Three strands that bind... that is a helpful tool in looking at resistance to change. I suggest three alternatives that seem a stronger tie that binds -- family, memories, and buildings. I sense that people cling to these as an anchor in the rushing tide of time and change. They feel afraid they will be lost in the flood. I understand feeling overwhelmed and the need for stability. The problem is, when the rock on which the assembly is built... when its anchor against the storm is not Christ, it will fail. When the only hope is family, memories, and building, there is no hope, only despair. Ours is to proclaim the one hope that is eternal -- our Lord Jesus Christ.

Rob Pochek

commented on Jan 28, 2014

Very true. And, your three may be better than mine! Iron sharpens iron. ;-). I would add that, in a culture in which "everything" seems to change, the world of the church is the place where many decide to "make their stand." They cannot fight city hall. They cannot fight their bank selling their mortgage. They cannot stop their favorite restaurant or store from closing. But, in an institution that is congregational-led (if that is your church's polity), the church is the one place that a stand can be made. Good insight Roger. Blessings.

Chris Surber

commented on Jan 28, 2014

Chiefly because we are in the unique situation in this country of meeting change as desperately as we are so strongly reluctant to it. We want growth without change we want depth without life transformation we want God in ways opposed to the radical Jesus following that we find in the scripture. These are Parelist times for church leaders we need the Holy Spirit Power in these days as in all days.

Rob Pochek

commented on Jan 28, 2014

Absolutely and well said.

Troy Heald

commented on Jan 28, 2014

Amazing article and very helpful. Being one who is coming into a church that is facing some changes that they know need to occur to become effective in the place where God has placed. Thank you.

Rob Pochek

commented on Jan 28, 2014

Thanks Troy. Best wishes. Happy to help you any way I can.

Timothy Smith

commented on Jan 28, 2014

This article is enlightening and one to which i can relate as when i became the pastor of the church in which i grew up, the older folks were a little upset because we started having communion in the mornings and as a result even a minister stayed away. traditionally it was done in the night and they took it for gospel.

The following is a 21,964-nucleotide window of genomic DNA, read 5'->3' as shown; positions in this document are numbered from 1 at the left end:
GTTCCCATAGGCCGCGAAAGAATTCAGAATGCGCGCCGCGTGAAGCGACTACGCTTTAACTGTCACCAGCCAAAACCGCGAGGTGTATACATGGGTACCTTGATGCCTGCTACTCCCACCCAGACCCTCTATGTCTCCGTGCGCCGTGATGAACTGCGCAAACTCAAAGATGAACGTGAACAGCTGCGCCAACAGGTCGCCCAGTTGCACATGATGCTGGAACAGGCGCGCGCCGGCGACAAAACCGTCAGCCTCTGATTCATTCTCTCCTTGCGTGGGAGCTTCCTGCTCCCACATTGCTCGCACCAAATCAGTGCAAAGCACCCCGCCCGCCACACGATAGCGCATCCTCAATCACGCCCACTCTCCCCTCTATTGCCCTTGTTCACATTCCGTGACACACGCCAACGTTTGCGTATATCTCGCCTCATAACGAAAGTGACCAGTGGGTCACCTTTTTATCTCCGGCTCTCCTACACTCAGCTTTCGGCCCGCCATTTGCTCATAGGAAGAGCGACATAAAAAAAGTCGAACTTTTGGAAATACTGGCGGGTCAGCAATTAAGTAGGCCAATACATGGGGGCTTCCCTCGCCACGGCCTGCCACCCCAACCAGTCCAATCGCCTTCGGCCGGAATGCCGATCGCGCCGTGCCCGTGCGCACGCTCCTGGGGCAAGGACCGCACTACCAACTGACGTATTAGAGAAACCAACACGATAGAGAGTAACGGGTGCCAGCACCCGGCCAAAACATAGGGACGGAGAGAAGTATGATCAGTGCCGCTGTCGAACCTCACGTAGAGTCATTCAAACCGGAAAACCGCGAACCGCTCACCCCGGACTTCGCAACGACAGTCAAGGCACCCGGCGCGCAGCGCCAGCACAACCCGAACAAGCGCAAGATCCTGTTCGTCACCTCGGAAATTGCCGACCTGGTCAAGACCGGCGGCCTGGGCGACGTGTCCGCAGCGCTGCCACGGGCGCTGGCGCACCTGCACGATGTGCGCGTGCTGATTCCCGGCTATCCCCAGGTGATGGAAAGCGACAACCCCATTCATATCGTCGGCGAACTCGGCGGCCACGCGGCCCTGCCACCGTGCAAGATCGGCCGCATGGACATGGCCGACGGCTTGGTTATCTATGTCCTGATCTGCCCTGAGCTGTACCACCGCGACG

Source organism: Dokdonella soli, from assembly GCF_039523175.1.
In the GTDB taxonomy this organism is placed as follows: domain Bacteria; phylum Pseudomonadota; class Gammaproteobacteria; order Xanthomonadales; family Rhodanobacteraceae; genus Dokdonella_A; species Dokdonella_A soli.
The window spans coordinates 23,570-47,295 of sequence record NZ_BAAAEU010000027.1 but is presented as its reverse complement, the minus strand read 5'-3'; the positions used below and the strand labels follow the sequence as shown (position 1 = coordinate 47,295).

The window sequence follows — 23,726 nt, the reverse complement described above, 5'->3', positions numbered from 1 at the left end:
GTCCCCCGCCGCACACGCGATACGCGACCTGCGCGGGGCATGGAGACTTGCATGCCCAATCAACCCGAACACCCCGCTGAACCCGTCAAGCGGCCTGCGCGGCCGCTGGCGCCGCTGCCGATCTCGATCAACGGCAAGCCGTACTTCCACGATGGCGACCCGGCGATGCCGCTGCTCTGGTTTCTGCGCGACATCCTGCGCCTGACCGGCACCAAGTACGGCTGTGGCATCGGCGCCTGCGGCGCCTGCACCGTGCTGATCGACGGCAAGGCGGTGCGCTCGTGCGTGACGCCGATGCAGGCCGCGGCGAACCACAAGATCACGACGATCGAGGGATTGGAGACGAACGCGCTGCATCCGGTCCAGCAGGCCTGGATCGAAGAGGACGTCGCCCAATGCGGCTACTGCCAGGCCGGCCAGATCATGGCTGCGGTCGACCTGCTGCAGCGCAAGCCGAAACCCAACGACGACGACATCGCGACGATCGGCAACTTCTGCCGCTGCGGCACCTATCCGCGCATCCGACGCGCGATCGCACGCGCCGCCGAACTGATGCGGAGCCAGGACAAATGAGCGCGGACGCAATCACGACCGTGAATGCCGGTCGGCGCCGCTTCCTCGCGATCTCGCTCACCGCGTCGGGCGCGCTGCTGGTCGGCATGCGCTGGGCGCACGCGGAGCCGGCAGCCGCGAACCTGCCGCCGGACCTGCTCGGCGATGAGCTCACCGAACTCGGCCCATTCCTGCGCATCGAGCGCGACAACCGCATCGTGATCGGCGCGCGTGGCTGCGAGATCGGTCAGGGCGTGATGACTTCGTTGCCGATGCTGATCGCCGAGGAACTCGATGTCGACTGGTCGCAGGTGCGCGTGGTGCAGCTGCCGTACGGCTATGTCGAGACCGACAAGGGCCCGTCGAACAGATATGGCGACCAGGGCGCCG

Rob Pochek

commented on Jan 28, 2014

Thanks Timothy. The "tradition" seems to present itself most often in anything related to the worship service. In one church I served we moved the offering from the middle of the service to the end. It took some doing to convince a deacon (or two) that there was not an "order of worship" in the Bible. ;-). Keep up the good work.

Jeff Strite

commented on Jan 28, 2014

At our medium sized congregation (about 150 in attendance) we've dealt with change by having a strong Eldership that works in tandem with me and sees growth as its main purpose. When the occasional person becomes disgruntled, the Eldership sits down with them and they talk it through. Change takes place, but the congregation is seen as a partner in the process. Music is a similar issue. Our 2nd service worship leader introduces many new songs... but those songs are introduced only once a month a most and are repeatedly used over the next few months so that the congregation becomes acquainted with them and eventually sees them as part of their worship experience. Old hymns are also used, but less than half the time in the 2nd service (but always used in the 1st service)

Rob Pochek

commented on Jan 28, 2014

Hey Jeff! It sounds like you are leading well through change. You are exactly right that the congregation must see themselves as partners in the process. No doubt about it. Keep up the good work.

Jillian Brown

commented on Jan 29, 2014

2 things stood out for me. 1. The music- I grew up with the traditional hymns and will always love them, however, I have long ago accepted those are by and large gone from the church of today. I am ok with that except for the fact there hasn't been a song in the last 15 years that has a message strong enough that I find myself singing it outside of church in times when I need encouragement etc. The hymns had a message that never changed. The message is lost in the noise of todays music most of the time for me. Why do we need power point? Mostly because the message isn't in the heart. Will I leave a church because of the music? No. Do I miss the message, Yes. 2. Family ties. Family ties are not nearly as relevant anymore because family as we usually knew it years ago doesn't even exist. Many attendees come from broken homes, homes where step-parent's and step-children are the norm, homes where faith has not been passed down in the family through generations. Church attendance was not optional back in the days I was a youth. Now it is 1 of 15 options for most things youth are involved in, and often times not even on the table for parent's, much less the youth. Bottom line for me is all change must include the core truth of how much we need a personal relationship with Jesus Christ and teaching/discipling through the Word of God. all else is secondary. 50 years from now much of what we see church as today will not be in place. The Word of God will stand forever. Are we the church giving people the Word? Maybe it is because I am a teacher, but that is the standard I want to be judged by.

Rob Pochek

commented on Jan 29, 2014

Thanks for commenting Jillian.